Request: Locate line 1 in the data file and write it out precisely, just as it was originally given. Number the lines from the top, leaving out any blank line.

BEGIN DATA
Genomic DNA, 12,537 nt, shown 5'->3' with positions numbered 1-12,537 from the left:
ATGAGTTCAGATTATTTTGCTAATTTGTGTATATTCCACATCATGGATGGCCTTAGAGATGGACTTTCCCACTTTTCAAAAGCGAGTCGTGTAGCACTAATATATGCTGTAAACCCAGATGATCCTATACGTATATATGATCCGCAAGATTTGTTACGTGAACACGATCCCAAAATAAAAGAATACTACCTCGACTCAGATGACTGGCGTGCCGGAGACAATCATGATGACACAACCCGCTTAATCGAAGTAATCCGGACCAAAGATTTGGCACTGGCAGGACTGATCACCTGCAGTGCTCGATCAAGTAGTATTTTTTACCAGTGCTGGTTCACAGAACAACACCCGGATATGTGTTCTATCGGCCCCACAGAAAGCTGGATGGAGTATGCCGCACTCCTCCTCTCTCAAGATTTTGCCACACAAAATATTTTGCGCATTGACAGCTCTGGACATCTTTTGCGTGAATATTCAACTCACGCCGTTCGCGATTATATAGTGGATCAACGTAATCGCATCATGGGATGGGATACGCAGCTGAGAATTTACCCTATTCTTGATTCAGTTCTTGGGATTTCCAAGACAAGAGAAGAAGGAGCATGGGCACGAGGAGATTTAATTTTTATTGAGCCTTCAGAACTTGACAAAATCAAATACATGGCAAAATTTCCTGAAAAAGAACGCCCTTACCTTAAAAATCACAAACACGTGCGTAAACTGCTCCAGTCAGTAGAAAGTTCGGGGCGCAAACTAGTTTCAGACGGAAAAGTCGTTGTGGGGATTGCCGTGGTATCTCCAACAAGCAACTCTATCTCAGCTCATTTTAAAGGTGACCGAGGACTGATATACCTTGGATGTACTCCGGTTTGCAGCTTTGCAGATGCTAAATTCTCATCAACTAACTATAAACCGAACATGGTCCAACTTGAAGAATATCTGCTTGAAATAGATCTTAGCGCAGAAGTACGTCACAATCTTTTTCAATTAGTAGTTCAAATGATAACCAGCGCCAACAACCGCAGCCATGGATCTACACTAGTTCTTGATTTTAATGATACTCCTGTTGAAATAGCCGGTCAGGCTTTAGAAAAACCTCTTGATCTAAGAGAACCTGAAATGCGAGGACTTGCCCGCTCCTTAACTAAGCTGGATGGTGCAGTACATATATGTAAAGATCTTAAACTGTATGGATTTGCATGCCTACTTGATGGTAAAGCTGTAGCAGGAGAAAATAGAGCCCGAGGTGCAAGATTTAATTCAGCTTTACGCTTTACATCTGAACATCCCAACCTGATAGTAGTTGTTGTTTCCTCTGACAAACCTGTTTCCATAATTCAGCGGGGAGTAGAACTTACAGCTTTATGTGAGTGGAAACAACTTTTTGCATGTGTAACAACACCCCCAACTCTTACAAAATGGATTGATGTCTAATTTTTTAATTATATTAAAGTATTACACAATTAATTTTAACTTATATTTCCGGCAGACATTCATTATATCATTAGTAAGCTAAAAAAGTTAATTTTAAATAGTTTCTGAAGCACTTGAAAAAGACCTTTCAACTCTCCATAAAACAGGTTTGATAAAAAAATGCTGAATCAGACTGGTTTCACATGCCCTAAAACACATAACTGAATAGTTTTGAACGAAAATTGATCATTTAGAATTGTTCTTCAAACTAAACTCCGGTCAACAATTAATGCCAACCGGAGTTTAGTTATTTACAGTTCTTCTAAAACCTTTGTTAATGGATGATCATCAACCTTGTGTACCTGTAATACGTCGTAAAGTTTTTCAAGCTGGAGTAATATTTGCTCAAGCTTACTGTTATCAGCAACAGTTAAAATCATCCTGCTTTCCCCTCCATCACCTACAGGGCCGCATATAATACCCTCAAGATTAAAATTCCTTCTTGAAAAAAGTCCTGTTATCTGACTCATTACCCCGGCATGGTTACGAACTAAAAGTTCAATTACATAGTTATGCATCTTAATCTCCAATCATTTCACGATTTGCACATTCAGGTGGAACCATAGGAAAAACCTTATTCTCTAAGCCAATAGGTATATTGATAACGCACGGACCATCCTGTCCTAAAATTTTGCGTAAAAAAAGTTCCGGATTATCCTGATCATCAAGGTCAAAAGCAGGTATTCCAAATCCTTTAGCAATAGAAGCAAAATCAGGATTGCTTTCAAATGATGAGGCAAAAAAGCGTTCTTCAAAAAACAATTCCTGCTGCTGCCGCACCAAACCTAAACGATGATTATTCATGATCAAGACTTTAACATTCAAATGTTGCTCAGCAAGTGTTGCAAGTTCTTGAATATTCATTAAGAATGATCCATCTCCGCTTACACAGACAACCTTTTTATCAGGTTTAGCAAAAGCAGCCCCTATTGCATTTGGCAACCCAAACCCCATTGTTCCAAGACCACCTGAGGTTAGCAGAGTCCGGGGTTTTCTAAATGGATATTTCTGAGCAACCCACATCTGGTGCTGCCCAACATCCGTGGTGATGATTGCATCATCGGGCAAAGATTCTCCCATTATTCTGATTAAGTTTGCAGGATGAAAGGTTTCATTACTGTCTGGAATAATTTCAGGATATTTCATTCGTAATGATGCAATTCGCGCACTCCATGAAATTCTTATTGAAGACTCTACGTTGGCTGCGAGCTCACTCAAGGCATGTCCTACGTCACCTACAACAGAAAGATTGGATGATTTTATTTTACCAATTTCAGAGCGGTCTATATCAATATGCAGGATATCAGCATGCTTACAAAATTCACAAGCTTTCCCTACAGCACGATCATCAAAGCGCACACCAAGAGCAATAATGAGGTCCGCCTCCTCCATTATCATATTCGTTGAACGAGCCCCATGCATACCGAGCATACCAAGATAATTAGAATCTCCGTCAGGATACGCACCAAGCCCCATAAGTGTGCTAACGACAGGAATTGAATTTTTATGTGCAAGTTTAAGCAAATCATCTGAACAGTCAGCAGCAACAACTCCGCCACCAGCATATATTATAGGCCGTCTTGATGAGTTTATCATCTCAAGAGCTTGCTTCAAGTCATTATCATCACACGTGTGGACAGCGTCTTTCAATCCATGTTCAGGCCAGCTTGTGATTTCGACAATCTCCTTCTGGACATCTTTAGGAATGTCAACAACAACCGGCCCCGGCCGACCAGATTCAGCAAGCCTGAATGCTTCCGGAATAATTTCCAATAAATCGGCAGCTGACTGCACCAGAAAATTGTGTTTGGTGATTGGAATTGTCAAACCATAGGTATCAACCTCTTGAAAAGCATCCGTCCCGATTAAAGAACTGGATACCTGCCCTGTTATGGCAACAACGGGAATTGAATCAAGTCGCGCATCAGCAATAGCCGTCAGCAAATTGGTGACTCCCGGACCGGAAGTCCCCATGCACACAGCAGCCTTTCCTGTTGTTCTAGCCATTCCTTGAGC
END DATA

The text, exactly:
Genomic DNA, 12,537 nt, shown 5'->3' with positions numbered 1-12,537 from the left: